UPDATE: 1/6/2020: Zephyrhills: barn owner reports dog was beaten and 2 horses had rope burns. Breaker box was turned off, lead ropes trampled in stalls, barn in disarray. Three sets of boot prints, one female and 2 male. Sheriffs office notified.
UPDATE: On New Years Eve, a woman scared off possible horse thieves from a barn near I-10 in Glen/Macglenny. West of Jacksonville. Police were called but suspects escaped.
UPDATE 12/23/19 2:19PM: My barn owner observed and videotaped a blue Camry driving slowly along Leslye Lane in Eustis, off of 44A. This car was pulling into driveways. They sped off when they saw they were being videotaped. Windows are heavily tinted. Pictures below.
Horse owners are reporting that they are seeing suspicious activity, from Plant City, Geneva, Sorrento Brooksville and Lakeland. A common denominator is that the person, who is usually Hispanic or Middle Eastern (and one woman, see photo below) comes to the property under the pretense of wanting information about riding your horse (not necessarily taking lessons but wanting to ride) and taking photos "of the pretty horses." Several have reported seeing a light blue Toyota Camry. This was seen in Geneva and in Sorrento. Also, see photos below about possible suspects in Plant City.
Stealing horses out of their stalls and pastures, butchered and remains left behind for the owner to find. This is sadly, a common occurrence in South Florida. Several monsters were caught and sentenced to jail terms, but sadly it is a larger situation than just 2 individuals. Because it was happening so often, Animal Recovery Mission (ARM) was founded to help combat the problem.
From time to time, a horse would be found butchered outside of Dade County. When Phedras De Blondel, a half million show jumper was discovered butchered at the Palmetto, Florida farm of Steve and Debbie Stephens, the news media took note. The warmblood had just been imported and had been at the farm only a few days, having been in quarantine. That was in October of 2015.
Fast forward to this past Thanksgiving. A chestnut gelding named Hot Rod was discovered missing from his pasture south of Ocala. His owner, Tammy Davis, found the butchered remains of Hot Rod close by.
Then, a horse was stolen and the remains found on December 2, just 2 miles from the Stephens farm in Palmetto. Surveillance video captured a person of interest, but even with over $10,000 in reward money being offered, there has been no arrest made as of yet.
Then on December 11, Jayda, a beloved family member, was found butchered near her pasture in Webster Florida.
In addition, several horses have been reported missing over the past few months, including a bay horse in Oxford, just south of Ocala. Not only that, but there was an attempt of a horse being stolen from the Florida Horse Park while being stabled for one of their horse shows. Police were called, but nobody has been arrested in that case either.
So what do we do to keep our horses safe?
First, the obvious. Install motion sensor lights and motion activated surveillance cameras. Get the kind of cameras that alert you to movement. If you have an alarm, use it! But don't install it near windows where anyone can see whether or not it is set.
Post signs! Thieves will typically keep going if they see signs warning of security cameras and/or dogs.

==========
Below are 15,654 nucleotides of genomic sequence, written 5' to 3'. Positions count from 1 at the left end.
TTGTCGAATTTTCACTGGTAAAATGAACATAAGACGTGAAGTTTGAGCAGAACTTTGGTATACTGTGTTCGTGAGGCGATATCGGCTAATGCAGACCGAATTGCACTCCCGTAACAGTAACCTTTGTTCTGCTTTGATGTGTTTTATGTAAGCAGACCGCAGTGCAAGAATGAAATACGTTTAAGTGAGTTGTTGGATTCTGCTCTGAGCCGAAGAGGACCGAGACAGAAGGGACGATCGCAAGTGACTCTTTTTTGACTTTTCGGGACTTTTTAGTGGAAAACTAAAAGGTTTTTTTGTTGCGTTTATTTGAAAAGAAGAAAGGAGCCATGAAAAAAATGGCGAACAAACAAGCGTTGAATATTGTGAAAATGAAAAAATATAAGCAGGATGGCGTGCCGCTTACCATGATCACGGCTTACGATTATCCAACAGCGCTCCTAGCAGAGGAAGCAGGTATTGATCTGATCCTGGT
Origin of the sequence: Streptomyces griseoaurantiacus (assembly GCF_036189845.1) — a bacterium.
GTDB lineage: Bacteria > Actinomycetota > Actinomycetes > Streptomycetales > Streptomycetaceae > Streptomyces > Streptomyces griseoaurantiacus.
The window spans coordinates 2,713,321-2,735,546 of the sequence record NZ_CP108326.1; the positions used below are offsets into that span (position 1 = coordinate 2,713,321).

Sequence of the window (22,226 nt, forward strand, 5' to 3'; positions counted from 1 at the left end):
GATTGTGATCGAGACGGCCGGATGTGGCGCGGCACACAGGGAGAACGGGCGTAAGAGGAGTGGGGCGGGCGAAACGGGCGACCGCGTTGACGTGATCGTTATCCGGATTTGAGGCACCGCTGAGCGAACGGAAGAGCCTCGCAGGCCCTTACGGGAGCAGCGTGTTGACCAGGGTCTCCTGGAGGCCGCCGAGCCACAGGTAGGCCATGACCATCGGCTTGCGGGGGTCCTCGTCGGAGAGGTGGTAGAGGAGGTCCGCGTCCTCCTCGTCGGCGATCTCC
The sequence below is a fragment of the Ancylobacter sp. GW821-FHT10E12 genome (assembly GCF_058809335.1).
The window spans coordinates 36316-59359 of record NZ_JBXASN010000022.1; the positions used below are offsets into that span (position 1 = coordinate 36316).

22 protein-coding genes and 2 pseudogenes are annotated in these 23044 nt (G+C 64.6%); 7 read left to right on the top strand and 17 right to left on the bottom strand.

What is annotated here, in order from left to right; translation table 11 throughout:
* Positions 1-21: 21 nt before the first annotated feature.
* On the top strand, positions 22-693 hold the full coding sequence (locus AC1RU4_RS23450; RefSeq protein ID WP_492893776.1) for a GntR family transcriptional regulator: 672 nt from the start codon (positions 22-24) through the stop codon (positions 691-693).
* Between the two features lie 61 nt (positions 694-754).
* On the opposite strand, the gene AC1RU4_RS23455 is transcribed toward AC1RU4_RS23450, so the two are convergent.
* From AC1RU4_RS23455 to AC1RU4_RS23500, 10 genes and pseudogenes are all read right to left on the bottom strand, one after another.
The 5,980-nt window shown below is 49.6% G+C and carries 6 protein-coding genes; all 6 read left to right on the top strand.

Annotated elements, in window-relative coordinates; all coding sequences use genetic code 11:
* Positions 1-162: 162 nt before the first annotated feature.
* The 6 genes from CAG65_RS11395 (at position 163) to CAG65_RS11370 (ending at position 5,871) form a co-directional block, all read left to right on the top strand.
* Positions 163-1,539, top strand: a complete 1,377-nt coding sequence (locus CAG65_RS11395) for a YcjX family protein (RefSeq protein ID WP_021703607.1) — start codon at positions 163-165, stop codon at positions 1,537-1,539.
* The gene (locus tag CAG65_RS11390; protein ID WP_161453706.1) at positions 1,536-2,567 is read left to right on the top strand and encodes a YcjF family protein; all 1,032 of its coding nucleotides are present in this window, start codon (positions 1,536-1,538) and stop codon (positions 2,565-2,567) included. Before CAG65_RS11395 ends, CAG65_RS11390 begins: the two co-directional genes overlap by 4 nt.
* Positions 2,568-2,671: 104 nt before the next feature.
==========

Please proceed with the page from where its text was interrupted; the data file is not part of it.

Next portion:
Thieves don't like noise. So get a goose or 2. A donkey is another deterrent. And of course, dogs.
If you have wire fencing, if possible, consider replacing it with wood fencing. Especially back pastures that have easy access to roads. Patrol your pastures daily. Look for fresh tire marks where there should not be any. Look for cut wires, trampled bushes and other signs of someone scoping out your property.
Plant thorny shrubs along your fence line and make the fence line as inaccessible as possible.
Get to know your neighbors! Look out for each other. Tell them that if they see anyone leading your horses or attempting to load, do not assume that it is alright. It's ok to be nosy!
Vary your routine. Thieves like orchestrated schedules. If you are gone, consider timers to turn on and off your lights and tv at different times. And if you are gone for an extended time, make sure your mail and papers are collected. Is it snowing? Ask a neighbor to make fresh tire tracks in your drive way.
Many thieves canvas farms by posing as potential boarders, students, etc. I would seriously consider asking to see their drivers license and take a photo of their car tag. Don't assume that women and even adults being accompanied by children are safe.
Treat your horse as if he is your child and follow the same safeguards on the internet. Don't reveal locations of your horse. Remove your address from websites and other social media pages. Don't reveal that you are leaving town on social media.
Lastly, be diligent. Don't be afraid to report anything suspicious. Don't take for granted that the person waving to you while loading your neighbor's horse is supposed to be there. Better to call the police and let them decide. And don't be afraid to ask your local police to step up their patrols.
Lets hope that arrests are made soon and this problem goes away. I am encouraged that these 3 cases in Central Florida have gotten the attention of the news media. But in the meantime, everyone needs to be proactive.
|Missing from Oxford|
|Hot Rod. Murdered in South Ocala along CR 475A|
|Person of interest in Palmetto|
|Jayda, murdered off Hwy. 471 in Webster|
|Seen in the Black Prong area, Ocala|
|Blue sedan, most likely Toyota Camry. Spotted just before noon 12/23/19 on Leslye Lane, off of 44A in Eustis.|